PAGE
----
Some More of the Way We Are Now
Reckonin readers should be aware that our Webmaster, Anne Wilson Smith, has just published an important book, Charlottesville Untold. It is a thoroughly researched and well-written account of what really happened at the famous Charlottesville event of August 2017. Contrary to the media’s made-up story and the politicians’ bandwagon comments, it was not a “deadly white supremacist riot.” It was a classic exercise of anarcho-tyranny in which city and state officials conspired with violent leftist mobs to prevent people who had come to honour General Lee’s monument from assembling and speaking. It in some ways it anticipated January 6, except in this case it was a direct suppression of free speech. The book is available at amazon and other places. The work has already attracted considerable favourable attention and the author has been interviewed on Dissident Mama and Conversation that Matter. Our webmaster has previously published a children’s book on Robert E. Lee.
It is perhaps worth noting that we Southerners are not totally defamed and excluded everywhere. Brit superstar Daniel Craig (the latest 007) in a recent film, “Knives Out,” plays his part with a cultured Southern accent. He is a highly intelligent lead character and does the accent pretty well. There seems no particular reason for the admirable character to be a Southerner.
The “Genius of the People”
Our Founding Fathers in their deliberations often referred to “the genius of the people.” It was a concept long familiar in Western civilizational discussions of society and government. What did they mean?
They referred to the particular characteristics of a people that made them an identifiable reality and often a polity. Ways of life, customs, habits, attitudes, economic pursuits, religion, shared values and concepts of government---a common sense of their identity as a people. This was always a factor to be considered by statesmen and philosophers. The “genius of the people” referred to a social reality before government that always had to be taken into account.
The Founders knew that Americans shared something of a common genius, still in formation after the Revolution. They understood that the differences between the people of Massachusetts and South Carolina were significant. They even understood there were differences between Massachusetts and New Hampshire and North and South Carolina. No problem in a confederal union of sovereign states as long as good faith dominated.
By the 20th century a common sense of the genius of the American people had developed. Just think of the Americans of World War II. At home and abroad people had a clear sense of what “American” meant. That is now long gone. There is no genius of a people in Blue America---only a chaos of manners, values, identities, covered by an evil ideology designed to suppress Western civilization at the roots. No real society at all. Some remnants of an American character as we have known it can be found surviving across Red America, but they are besieged by an aggressive Blue State, leaderless, and no longer fully conscious of their identity as a people. Any potential leaders of these people are destroyed by the media or the federal police. There is effectively no real freedom of speech, press, and assembly for them. Walking through the Capitol that is supposed to belong to the people is now insurrection. Leftist mobs suppress others as they please.
What do Americans any longer share? Consumerism, debt, television shows, commercial athletics, a fake and evil idea of the purpose of government, and a completely unresponsive ruling class. Two Presidential candidates, Obama and Madame Clinton, have declared in public that a vast part of the population are hopeless “deplorables.” And these are representatives of what used to be the party of the common man. If Americans had any identity, such insults would have driven their authors into hiding.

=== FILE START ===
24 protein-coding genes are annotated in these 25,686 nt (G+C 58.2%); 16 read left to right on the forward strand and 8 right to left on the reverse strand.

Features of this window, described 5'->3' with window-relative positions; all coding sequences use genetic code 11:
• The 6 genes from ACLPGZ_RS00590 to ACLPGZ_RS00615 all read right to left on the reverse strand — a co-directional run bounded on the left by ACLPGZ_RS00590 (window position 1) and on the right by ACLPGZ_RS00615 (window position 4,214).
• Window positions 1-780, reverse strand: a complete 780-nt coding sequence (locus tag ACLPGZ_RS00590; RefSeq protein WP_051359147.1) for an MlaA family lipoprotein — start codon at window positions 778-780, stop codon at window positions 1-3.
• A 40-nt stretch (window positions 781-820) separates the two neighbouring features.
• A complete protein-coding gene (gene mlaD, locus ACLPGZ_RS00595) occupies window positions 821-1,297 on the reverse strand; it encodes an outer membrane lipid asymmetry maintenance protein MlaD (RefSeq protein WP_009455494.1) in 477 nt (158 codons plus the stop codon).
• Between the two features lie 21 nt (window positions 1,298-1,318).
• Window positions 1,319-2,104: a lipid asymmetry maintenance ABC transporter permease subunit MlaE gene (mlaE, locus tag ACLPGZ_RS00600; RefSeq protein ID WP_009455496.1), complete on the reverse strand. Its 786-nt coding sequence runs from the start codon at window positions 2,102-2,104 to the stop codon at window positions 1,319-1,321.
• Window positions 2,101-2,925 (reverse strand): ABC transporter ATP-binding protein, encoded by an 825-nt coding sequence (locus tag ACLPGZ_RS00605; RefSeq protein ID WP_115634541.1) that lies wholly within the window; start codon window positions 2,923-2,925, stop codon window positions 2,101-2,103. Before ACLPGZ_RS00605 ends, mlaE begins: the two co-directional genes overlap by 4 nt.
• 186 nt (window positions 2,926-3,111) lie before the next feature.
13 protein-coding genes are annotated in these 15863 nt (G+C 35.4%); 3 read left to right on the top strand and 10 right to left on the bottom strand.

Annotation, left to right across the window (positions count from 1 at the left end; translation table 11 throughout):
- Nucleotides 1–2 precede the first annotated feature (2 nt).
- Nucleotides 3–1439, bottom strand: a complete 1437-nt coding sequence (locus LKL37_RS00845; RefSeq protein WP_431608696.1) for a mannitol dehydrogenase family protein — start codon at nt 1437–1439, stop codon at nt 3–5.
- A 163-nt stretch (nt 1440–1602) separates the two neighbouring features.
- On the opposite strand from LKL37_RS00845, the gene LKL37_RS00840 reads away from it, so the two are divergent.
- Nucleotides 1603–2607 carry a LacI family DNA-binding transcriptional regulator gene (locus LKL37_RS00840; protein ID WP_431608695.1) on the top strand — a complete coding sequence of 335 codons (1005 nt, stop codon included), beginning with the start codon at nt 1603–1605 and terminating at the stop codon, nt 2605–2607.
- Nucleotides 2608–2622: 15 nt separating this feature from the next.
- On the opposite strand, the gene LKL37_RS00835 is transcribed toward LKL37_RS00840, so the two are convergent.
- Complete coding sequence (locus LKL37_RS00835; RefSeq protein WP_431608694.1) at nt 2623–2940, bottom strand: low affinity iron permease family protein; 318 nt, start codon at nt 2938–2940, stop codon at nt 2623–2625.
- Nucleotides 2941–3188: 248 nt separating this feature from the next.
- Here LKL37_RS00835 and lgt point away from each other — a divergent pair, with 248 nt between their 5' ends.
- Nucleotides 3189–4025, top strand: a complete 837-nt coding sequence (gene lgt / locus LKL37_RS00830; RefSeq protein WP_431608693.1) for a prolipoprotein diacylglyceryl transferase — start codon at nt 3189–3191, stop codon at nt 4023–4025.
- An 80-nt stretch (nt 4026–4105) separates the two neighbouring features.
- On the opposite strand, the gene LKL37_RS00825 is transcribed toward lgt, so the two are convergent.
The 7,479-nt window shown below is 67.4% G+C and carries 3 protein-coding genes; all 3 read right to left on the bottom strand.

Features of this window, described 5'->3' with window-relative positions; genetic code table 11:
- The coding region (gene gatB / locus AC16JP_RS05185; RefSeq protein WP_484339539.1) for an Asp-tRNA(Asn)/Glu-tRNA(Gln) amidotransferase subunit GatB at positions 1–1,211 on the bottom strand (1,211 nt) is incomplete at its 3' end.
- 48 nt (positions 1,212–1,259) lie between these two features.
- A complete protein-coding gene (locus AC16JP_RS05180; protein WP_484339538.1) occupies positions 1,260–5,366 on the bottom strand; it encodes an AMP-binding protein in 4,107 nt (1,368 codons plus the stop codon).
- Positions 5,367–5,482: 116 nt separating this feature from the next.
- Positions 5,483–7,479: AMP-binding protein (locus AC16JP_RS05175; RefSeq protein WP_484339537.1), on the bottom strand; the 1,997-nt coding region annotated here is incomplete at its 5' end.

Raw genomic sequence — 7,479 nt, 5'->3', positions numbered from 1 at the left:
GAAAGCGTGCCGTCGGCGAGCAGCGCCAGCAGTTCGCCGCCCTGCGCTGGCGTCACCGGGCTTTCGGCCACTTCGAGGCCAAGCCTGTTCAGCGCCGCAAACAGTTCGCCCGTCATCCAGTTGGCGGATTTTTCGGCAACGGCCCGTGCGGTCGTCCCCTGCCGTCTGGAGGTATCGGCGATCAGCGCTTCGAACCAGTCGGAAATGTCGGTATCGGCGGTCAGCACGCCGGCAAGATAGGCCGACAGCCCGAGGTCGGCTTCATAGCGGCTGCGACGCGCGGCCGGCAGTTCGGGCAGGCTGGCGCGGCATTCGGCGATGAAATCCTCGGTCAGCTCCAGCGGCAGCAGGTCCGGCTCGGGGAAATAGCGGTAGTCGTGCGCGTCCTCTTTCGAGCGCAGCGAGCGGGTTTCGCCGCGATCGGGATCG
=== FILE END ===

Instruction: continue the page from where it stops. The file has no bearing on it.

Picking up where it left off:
But, in fact, such insults go down well with millions of pseudo-intellectuals who like to think of themselves as nobly above the Deplorables. Future historians, if there are any, are likely to attribute the fall of America to a vast proliferation of shallow learning that is puffed up but disguises a lack of knowledge and wisdom. A product of the Great Society’s universalization of higher education. This shallow learning is rife among politicians, journalists, professors. Just listen to their ignorant assertions about history and absurd notions of American omnipotence and virtue in foreign affairs.
What Americans believe and are taught about their history is not bad interpretation. It is a juggernaut of malicious lies. But there can be no history where there is no people. How could we expect immigrant masses from the Third World to know or care anything about the achievements of Americans in founding free institutions and settling a continental wilderness. We no longer have an American history because there is no American people in effective being.
Politicians until recently were seldom statesman, and they were often cynical, deceptive, and corrupt. But they had a tough understanding of how the world really works. Our leaders, congressmen, governors and ranking bureaucrats, now are rich boys without firm character. They lack the life experience that used to be the lot of even affluent youth. Politics is a matter of posturing to the media and vocal interests. Many of them have never worked up a sweat at any real work or been acquainted with any real workers. They have gone to exclusive schools and never had to pinch pennies like most normal folk. They enjoy, unearned, lavish offices and benefits that they assume is their due.
Such people cannot lead a society that expects to survive.
Clyde Wilson is a distinguished Professor Emeritus of History at the University of South Carolina He is the author or editor of over thirty books and published over 600 articles, essays and reviews